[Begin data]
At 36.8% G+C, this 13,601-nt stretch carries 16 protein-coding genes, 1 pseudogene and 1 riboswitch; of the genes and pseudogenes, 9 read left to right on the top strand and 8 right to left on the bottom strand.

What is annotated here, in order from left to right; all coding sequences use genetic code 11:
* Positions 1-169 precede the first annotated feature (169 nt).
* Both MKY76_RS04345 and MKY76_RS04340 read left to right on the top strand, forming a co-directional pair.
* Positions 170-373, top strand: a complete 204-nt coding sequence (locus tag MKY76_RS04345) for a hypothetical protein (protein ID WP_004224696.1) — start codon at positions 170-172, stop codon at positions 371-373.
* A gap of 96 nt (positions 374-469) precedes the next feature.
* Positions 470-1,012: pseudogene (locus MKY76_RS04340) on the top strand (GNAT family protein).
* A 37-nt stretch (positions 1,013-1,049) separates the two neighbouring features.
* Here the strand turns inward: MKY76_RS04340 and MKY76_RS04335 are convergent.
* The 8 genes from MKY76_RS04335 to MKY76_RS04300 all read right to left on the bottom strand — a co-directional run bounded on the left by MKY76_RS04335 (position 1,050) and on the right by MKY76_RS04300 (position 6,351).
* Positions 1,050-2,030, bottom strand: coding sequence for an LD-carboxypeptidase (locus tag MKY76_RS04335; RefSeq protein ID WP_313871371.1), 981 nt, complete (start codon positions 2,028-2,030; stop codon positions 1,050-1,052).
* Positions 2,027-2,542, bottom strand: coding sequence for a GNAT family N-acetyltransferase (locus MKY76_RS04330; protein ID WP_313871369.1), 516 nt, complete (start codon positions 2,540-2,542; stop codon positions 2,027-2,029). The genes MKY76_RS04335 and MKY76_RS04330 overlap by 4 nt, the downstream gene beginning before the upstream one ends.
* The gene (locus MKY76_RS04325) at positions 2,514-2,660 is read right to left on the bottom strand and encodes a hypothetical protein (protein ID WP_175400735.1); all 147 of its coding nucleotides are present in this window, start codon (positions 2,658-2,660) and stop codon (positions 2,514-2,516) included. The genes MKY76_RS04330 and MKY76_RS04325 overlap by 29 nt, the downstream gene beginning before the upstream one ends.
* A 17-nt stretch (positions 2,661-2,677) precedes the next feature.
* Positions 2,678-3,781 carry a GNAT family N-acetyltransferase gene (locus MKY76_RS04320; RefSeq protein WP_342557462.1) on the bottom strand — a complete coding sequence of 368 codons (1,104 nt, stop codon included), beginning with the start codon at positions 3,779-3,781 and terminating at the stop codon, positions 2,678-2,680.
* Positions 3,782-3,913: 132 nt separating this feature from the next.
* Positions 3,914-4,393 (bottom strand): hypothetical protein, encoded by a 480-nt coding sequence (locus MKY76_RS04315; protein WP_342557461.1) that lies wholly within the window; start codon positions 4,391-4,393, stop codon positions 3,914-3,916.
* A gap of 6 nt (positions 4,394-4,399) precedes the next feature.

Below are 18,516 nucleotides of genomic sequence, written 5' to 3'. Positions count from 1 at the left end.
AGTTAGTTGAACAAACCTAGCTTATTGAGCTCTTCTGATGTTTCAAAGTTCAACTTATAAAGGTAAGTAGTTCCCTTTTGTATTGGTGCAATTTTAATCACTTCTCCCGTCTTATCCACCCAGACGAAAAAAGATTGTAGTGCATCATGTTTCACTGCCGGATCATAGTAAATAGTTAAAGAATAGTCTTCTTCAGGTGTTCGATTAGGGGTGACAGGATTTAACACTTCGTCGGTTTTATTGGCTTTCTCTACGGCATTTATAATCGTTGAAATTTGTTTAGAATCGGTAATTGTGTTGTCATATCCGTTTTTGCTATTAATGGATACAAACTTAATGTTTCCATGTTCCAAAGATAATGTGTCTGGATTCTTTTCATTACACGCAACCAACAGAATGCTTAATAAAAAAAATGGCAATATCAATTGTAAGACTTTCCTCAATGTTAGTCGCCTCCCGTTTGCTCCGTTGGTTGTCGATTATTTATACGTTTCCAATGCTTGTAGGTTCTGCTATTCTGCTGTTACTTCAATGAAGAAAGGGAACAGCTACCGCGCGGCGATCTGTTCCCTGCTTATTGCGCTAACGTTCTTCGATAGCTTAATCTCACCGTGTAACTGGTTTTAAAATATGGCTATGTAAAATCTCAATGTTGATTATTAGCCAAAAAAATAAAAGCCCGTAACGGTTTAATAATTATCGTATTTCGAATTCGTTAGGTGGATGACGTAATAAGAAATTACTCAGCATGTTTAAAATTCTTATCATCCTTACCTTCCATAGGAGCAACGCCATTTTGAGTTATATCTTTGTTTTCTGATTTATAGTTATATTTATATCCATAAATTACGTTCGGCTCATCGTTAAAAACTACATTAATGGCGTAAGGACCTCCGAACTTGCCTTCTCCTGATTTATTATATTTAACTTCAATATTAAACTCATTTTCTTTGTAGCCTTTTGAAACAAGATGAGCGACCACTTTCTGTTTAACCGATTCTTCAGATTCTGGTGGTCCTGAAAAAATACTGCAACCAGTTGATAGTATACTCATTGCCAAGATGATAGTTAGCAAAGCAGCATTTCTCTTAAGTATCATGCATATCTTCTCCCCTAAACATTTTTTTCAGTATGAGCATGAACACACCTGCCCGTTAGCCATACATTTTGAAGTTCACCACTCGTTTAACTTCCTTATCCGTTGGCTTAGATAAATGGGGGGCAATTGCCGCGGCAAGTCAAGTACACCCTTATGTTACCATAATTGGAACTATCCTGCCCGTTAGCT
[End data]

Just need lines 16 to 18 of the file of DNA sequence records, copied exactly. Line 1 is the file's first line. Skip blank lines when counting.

* Positions 3,782-3,913: 132 nt separating this feature from the next.
* Positions 3,914-4,393 (bottom strand): hypothetical protein, encoded by a 480-nt coding sequence (locus MKY76_RS04315; protein WP_342557461.1) that lies wholly within the window; start codon positions 4,391-4,393, stop codon positions 3,914-3,916.
* A gap of 6 nt (positions 4,394-4,399) precedes the next feature.